# [R6RS] NaNs and infinities

dyb at cs.indiana.edu dyb at cs.indiana.edu
Tue Mar 7 15:22:28 EST 2006

```> Mike is revising the arithmetic SRFI, and some questions
> about infinities and NaNs have come up.  I'd like to
> bring these subtleties to the attention of the editors,
> and get these details into the R6RS archives.
>
> > OK, but (nan? (sqrt -1.0)) => #t, right?

I'm probably missing some context, but shouldn't (sqrt -1.0) be 0.0+1.0i?

> +inf.0 represents the result of (/ 1.0 0.0).
> -inf.0 represents the result of (/ -1.0 0.0).
> +nan.0 represents the result of (/ 0.0 0.0).

Are we going to require implementions to return values in these cases,
or can they raise exceptions?

> inf.0, +inf.0, -inf.0, nan.0, +nan.0, and -nan.0 are
> external representations for flonums.
>
> (real-valued? +nan.0)  ==>  #t
> (rational-valued? +nan.0)  ==>  #f ; should be unspecified

I don't know what these are intended to do.

> (fl= +nan.0 fl)  ==>  unspecified
> (fl= +nan.0 fl)  ==>  unspecified  ; this example appears twice
> (fl< +nan.0 fl)  ==>  unspecified

I'd prefer these all return #f.

> In safe mode, flfloor, flceiling, fltruncate, and flround
> signal an error when passed an infinity or NaN.  In unsafe
> mode, all bets are off.  In both safe and unsafe mode,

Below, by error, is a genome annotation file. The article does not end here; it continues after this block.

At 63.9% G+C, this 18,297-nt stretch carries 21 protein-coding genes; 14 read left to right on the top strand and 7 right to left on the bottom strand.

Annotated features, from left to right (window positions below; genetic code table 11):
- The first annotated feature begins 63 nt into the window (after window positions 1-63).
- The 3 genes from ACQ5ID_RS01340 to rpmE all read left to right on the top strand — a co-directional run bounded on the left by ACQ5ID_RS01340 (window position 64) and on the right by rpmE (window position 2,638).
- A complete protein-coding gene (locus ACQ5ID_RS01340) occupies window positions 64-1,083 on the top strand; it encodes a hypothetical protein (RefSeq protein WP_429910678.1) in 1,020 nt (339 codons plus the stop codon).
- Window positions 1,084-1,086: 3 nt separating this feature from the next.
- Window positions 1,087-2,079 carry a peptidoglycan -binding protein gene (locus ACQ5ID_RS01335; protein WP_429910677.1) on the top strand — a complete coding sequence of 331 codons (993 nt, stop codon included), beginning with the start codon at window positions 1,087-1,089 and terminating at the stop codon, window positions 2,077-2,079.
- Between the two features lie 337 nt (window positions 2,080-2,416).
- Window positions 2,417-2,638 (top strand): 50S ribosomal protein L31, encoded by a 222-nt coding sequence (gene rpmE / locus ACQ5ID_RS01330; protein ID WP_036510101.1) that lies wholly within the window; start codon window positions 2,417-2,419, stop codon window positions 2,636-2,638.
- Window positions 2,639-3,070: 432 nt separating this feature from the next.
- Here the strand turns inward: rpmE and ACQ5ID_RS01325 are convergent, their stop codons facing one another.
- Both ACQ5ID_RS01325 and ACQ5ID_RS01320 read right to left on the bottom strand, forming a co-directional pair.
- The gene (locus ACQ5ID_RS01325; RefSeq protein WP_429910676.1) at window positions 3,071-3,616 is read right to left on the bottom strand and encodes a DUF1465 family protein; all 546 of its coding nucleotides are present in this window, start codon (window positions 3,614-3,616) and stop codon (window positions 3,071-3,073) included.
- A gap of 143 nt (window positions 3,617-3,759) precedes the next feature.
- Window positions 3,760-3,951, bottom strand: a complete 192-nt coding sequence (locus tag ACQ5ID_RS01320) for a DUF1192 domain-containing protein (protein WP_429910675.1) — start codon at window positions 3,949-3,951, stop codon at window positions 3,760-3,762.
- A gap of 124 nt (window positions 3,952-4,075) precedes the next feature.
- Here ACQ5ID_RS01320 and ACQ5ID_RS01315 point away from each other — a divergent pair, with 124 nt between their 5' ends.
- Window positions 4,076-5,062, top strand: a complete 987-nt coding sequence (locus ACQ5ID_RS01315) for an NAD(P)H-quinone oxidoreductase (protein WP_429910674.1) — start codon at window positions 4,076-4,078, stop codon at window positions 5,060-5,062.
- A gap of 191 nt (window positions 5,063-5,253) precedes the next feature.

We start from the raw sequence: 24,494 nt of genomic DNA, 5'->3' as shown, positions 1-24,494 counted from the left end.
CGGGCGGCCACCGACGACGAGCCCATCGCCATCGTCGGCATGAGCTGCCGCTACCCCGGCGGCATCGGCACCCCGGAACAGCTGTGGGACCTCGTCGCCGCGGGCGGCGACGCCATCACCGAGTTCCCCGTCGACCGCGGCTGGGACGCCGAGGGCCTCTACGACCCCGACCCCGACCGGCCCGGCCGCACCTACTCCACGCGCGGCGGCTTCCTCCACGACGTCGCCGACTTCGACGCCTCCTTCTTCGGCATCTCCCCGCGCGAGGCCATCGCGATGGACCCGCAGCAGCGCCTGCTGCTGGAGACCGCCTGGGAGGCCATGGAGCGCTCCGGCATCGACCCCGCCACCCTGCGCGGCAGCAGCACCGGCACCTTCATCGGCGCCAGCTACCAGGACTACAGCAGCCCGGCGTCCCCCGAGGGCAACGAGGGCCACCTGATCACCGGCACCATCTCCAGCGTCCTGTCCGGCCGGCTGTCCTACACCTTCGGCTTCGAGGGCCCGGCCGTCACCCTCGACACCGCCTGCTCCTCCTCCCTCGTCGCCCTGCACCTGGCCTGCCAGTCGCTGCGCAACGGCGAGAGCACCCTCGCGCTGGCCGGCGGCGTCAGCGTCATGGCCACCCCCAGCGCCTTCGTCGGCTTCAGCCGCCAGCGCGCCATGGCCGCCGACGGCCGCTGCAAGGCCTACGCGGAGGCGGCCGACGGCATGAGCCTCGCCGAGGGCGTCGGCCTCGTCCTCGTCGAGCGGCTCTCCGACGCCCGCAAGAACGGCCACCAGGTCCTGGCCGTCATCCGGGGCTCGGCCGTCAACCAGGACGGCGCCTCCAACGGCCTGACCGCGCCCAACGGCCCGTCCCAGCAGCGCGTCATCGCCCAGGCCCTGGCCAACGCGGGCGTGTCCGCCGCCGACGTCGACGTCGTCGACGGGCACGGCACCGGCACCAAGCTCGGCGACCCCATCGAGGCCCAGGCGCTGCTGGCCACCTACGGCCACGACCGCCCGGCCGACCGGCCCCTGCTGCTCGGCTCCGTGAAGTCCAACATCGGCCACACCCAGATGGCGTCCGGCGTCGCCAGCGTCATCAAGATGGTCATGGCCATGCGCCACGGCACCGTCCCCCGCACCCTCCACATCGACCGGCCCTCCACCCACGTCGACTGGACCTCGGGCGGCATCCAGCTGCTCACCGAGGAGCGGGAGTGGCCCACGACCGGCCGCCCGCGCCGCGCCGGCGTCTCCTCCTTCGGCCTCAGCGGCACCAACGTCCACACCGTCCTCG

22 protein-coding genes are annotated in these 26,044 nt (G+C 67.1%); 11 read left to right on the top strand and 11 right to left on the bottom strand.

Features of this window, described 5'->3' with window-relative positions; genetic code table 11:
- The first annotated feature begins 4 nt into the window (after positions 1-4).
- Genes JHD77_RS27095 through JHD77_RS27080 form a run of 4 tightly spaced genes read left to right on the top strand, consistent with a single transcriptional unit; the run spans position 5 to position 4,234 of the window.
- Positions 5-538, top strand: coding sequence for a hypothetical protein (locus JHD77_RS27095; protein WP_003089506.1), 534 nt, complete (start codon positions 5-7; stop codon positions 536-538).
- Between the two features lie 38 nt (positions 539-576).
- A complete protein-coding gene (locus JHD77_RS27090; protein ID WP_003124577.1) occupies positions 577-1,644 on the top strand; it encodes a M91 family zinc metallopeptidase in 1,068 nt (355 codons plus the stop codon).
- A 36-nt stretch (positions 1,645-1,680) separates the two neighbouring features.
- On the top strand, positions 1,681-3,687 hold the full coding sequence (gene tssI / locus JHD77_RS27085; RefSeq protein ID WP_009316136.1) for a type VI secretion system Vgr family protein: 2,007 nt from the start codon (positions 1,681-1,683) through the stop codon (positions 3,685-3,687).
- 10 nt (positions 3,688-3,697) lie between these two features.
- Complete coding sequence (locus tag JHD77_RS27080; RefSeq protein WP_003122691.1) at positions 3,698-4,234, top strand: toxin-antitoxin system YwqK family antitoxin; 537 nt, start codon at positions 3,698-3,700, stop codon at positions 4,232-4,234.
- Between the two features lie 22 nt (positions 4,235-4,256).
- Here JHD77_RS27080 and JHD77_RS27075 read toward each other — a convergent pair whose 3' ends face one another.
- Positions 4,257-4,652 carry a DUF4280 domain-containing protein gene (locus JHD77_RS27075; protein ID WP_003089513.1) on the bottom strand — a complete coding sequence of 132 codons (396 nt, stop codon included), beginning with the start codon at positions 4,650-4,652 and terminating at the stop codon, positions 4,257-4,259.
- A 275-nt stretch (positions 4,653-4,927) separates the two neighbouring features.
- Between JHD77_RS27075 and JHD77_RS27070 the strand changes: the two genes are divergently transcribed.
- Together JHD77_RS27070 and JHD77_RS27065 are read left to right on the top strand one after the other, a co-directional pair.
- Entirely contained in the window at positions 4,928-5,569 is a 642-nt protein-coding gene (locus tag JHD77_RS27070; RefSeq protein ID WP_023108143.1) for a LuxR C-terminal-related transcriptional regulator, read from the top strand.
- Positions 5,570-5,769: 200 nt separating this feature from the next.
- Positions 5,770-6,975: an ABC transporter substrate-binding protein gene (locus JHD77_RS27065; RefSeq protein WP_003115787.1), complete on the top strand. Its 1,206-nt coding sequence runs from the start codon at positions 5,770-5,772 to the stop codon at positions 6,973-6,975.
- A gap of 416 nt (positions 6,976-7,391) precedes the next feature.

> these procedures signal an error if no integral flonum
> satisfying the above conditions exists.  [Note: this is
> not a good idea IMO, and is inconsistent with the examples
> in any case.]

I'd prefer that each behave as the identify when passed an infinity or
NaN, even in safe mode.  Those are the correct values in my understanding
of the IEEE arithmetic model.  I strongly dislike requiring them to
raise an exception

> (fllog -inf.0)  ==>  +nan.0

Fine.

> The inexact-floor, inexact-ceiling, inexact-truncate, and
> inexact-round procedures signal an error when passed an
> infinity or NaN, or when no integral number satisfying
> the above conditions exists.

See comment for fl versions above.

> (+ +nan.0 x)  ==>  +nan.0          ; should be unspecified

I wish we didn't have to leave this unspecified.  It takes all the fun out